Successful female musicians have been few and far between in Pakistan, but there are a few ladies who are notable for their solid work. Zoe Viccaji is one such artist. In an industry dominated by men, this is one woman who is making her presence felt. From singing in bands and appearing on Coke Studio, to pursuing her solo career full-on, this talented and dynamic artist’s journey seems to be a promising one.
In an exclusive interview with The Express Tribune, Zoe discusses how it all began, her experiences along the way and where she stands now as a budding musician.
1. How has life been since Coke Studio? From what we see on your Facebook page, you’ve been performing back-to-back gigs!
It’s been quite eventful actually… no pun intended! I’ve been recording a few songs for films and wrapping up my first album, so doing that along with live shows has been a bit of a juggling act. I’ve always loved performing on stage, and it’s where I’m happiest. I just wish there were more public shows than private ones. Post mid-2013 we have some surprises in store!
2. You’ve been playing guitar and writing songs since the age of 15. How would you say you’ve matured in your music?
I think my style of writing has stayed pretty much the same; the content, of course, has matured but somehow the way I talk about it seems to have carried through. It’s a lovely way of realising that, at a core level, I am the same tomboy who is fascinated by the same things. I feel that my style of singing and voice, however, have developed a lot more. Like an instrument, I have learnt so much more about my expression through exposure and practice. I really enjoy the fact that there is always room to grow.
3. It seems that almost your entire family, including your brother, mother and sister, are musicians! Tell us about them.
They’ve all been involved in music in some way or the other, including my grandmother who sang on radio a few times. Music was a part of my mother’s social life: most of her friends either sang or played an instrument. While growing up, I can remember that every party or beach picnic had someone strumming a guitar and everyone singing along. It was something I grew up with and maybe took for granted for a long time. At the age of fifteen (I think it’s about time I admitted this) I picked up the guitar because my brother showed a keen interest in learning how to play, and I just loved doing everything that he did. He wrote a few songs and had a band (Drift) for a while, and then shifted his focus onto filmmaking, which he’s equally fantastic at. Rachel is a natural born singer; she can hear a song once and then sing along the next time in perfect harmony. It’s really fun performing with her when we do get to go on stage together.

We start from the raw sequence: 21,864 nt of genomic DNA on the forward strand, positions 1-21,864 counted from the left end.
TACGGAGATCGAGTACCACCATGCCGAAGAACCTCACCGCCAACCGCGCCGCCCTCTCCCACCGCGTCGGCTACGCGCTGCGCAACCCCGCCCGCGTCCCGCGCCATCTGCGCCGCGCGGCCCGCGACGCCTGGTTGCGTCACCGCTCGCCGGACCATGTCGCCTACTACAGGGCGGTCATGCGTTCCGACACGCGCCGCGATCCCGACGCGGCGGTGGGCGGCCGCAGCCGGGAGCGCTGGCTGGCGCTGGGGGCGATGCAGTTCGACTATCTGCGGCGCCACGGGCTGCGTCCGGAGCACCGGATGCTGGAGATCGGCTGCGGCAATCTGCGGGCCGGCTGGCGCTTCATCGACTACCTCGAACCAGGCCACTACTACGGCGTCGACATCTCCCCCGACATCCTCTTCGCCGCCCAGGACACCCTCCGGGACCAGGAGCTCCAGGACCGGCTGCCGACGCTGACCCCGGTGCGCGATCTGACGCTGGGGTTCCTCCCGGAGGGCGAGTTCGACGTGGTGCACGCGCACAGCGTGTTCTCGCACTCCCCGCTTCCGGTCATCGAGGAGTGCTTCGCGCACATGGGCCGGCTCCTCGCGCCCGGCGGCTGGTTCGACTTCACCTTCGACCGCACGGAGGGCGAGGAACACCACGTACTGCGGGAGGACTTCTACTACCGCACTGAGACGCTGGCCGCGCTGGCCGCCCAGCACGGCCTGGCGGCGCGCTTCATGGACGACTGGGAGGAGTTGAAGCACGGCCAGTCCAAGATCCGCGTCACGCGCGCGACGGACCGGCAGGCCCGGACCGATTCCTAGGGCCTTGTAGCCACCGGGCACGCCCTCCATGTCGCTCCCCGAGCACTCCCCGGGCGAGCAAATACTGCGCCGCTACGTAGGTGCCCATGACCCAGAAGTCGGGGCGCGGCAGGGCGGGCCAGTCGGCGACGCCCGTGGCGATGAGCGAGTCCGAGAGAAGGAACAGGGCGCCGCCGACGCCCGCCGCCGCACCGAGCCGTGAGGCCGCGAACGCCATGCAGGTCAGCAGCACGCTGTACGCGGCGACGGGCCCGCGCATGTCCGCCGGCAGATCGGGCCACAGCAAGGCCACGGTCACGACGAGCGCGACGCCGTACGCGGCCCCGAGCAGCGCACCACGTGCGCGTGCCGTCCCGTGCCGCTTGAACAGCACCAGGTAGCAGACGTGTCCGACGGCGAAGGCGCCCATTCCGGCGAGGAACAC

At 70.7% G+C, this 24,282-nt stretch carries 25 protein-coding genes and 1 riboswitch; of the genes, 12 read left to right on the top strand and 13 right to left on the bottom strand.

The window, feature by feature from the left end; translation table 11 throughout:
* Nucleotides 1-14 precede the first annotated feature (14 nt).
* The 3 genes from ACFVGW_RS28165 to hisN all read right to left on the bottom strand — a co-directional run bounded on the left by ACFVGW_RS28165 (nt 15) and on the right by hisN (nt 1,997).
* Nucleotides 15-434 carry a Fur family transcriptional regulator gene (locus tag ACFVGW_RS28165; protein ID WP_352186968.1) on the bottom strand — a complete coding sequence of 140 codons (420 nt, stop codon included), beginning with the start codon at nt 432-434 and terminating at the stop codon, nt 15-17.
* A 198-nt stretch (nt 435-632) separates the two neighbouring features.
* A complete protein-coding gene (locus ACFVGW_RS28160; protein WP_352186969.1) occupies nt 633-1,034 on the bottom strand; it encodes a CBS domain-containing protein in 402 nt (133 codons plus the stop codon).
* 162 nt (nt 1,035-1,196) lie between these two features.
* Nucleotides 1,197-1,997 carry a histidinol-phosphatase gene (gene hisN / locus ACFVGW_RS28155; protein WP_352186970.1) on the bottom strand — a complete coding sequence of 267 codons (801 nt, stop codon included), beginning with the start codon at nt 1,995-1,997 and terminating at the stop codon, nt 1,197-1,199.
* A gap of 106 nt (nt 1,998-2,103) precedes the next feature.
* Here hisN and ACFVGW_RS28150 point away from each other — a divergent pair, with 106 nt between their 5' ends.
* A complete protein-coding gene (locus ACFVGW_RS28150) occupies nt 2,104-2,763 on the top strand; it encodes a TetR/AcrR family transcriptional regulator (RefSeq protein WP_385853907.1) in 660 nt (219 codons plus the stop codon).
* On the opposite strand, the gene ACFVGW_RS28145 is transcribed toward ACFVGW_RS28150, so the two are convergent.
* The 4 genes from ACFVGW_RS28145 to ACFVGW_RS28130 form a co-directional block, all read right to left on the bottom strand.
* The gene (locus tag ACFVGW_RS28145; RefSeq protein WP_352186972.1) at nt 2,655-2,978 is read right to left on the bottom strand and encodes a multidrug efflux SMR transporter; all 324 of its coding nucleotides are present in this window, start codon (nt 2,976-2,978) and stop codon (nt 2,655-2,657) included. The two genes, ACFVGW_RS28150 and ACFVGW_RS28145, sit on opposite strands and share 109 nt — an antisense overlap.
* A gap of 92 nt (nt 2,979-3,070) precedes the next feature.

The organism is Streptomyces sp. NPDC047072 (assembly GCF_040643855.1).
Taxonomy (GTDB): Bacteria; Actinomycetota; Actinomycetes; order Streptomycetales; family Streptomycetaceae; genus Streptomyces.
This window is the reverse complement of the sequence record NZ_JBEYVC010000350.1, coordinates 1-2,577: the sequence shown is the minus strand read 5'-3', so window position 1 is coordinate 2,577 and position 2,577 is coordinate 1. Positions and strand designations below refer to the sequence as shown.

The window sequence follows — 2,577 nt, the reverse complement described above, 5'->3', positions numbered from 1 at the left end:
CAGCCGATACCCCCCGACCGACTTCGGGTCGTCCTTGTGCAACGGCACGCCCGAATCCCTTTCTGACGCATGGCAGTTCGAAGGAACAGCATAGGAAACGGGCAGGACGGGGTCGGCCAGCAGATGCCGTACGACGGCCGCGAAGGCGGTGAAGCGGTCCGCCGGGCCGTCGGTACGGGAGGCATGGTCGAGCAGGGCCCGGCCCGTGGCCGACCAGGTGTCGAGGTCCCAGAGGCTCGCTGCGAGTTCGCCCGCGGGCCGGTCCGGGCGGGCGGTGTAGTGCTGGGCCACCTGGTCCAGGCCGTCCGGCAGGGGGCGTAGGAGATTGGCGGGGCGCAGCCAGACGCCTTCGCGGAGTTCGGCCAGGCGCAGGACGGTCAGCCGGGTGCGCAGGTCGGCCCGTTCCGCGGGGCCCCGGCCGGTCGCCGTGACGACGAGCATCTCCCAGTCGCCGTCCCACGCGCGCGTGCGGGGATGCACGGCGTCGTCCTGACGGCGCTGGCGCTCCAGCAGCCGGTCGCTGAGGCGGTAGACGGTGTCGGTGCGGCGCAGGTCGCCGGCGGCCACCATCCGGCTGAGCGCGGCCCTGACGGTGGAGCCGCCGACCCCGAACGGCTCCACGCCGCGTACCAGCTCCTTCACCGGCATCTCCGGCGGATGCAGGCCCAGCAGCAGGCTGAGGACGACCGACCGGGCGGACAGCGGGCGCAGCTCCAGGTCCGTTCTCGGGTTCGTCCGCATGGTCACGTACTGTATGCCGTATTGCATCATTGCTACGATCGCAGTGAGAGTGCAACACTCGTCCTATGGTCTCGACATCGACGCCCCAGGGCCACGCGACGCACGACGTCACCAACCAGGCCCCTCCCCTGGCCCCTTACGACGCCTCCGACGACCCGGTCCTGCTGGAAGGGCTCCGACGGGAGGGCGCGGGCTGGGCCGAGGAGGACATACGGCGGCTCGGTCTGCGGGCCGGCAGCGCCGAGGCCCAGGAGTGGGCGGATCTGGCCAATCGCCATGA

4. Before becoming a solo artist, you were with quite a few bands, including one called ‘Ganda Bandas’ — was the transition difficult when suddenly it was just you?
I don’t remember having to go through any difficult transition. Singing with ‘Ganda Bandas’ and other bands was very different. They had their own sound, and the selection of music was guided by their style, which was fun in its own way. When I went solo, I selected music that I liked, and things that suited my voice. Now when I do live shows, I find myself striking a balance between what I enjoy and what the audience enjoys.
5. You have also been a part of theatre in the past, musicals to be specific — any chance of doing that again sometime in the future? Do you miss it?
I miss it very, very much! I used to really thrive on musical theatre, because it was just the perfect marriage of acting and singing. I’m constantly concocting plans of putting on a musical at some time in the near future, so yes I think I will definitely return to it!
6. Do you have any official training in music? Do you have a daily vocal training regime you follow?
When I was in college I took a semester’s worth of vocal training, and then did a two-month stint at a music conservatory in New York. I also had an ustaad for a while to become more acquainted with eastern music — no regular official training in music. I would say that most of my training has been experience. While I am doing shows and recordings, I do have a daily vocal regime. It’s a mixture of what I learnt in both the west and in Pakistan.
7. Tell us about Bichra Yaar featuring Strings — the song and the video.